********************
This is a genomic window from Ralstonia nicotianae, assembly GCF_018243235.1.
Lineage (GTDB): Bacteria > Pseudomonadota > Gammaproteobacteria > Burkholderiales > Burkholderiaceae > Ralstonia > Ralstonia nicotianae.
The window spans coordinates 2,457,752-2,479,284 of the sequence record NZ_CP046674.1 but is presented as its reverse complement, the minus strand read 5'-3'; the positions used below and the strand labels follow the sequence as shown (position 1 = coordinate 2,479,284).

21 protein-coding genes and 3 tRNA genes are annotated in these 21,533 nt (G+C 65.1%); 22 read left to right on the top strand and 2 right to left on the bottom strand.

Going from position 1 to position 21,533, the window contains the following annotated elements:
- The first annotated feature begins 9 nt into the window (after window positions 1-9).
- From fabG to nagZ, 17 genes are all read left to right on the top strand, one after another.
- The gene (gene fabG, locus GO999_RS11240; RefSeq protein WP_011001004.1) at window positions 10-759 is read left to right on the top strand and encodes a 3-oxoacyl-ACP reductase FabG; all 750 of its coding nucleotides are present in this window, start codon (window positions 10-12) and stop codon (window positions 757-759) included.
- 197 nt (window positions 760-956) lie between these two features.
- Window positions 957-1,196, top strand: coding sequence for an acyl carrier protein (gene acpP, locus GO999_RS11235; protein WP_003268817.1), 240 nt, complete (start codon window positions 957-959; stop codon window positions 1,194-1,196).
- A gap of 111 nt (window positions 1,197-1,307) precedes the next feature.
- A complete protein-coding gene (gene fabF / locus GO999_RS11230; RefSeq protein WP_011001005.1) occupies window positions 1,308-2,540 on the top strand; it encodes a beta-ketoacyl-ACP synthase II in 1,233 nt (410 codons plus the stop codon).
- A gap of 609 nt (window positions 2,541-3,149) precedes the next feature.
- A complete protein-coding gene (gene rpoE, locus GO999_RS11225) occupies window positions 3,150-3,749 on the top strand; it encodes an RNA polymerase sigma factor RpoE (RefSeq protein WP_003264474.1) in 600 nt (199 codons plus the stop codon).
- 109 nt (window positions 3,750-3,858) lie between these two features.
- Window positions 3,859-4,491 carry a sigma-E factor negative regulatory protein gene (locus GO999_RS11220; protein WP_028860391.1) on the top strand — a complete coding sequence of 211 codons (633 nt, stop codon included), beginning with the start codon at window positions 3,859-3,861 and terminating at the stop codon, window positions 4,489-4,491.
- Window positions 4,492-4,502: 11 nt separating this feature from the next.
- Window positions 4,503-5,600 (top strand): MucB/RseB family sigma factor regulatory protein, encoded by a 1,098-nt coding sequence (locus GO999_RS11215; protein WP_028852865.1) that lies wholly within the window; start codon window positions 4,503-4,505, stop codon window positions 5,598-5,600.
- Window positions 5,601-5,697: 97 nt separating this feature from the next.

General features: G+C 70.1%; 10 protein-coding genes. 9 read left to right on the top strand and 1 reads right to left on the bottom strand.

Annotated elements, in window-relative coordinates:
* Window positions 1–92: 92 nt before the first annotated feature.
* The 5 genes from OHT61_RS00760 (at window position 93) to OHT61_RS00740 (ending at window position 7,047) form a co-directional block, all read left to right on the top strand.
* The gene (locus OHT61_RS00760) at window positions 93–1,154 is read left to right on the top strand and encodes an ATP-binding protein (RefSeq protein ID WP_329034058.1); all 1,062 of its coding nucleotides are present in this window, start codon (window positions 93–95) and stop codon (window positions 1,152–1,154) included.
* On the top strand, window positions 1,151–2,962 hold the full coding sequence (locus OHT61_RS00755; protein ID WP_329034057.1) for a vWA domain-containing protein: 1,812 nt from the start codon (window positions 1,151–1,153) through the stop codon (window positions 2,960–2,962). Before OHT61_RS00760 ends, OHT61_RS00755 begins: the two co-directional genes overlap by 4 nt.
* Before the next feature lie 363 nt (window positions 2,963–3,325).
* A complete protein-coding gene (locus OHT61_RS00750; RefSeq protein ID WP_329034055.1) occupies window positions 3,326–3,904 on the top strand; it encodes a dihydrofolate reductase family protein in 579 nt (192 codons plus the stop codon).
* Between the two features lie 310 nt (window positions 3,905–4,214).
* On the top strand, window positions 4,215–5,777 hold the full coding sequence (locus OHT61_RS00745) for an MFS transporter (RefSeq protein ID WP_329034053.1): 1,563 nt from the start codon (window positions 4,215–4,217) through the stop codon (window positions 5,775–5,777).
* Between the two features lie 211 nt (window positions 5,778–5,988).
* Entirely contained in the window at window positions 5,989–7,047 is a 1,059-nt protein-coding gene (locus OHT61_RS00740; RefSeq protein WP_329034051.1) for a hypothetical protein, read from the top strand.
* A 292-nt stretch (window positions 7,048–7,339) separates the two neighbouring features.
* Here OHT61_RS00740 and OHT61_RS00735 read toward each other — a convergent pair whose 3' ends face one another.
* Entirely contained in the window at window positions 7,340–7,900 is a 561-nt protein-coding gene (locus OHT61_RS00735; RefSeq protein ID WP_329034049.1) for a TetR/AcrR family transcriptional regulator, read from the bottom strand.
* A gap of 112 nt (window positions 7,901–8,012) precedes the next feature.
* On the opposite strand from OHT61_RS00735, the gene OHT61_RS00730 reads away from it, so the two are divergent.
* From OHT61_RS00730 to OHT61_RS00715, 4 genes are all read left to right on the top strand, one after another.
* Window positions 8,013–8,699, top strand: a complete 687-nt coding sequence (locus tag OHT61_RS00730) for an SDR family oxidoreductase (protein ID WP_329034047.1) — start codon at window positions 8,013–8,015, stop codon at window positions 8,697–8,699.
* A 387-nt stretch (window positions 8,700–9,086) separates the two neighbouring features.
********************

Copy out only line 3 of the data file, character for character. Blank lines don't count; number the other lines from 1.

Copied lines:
The window spans coordinates 2,457,752-2,479,284 of the sequence record NZ_CP046674.1 but is presented as its reverse complement, the minus strand read 5'-3'; the positions used below and the strand labels follow the sequence as shown (position 1 = coordinate 2,479,284).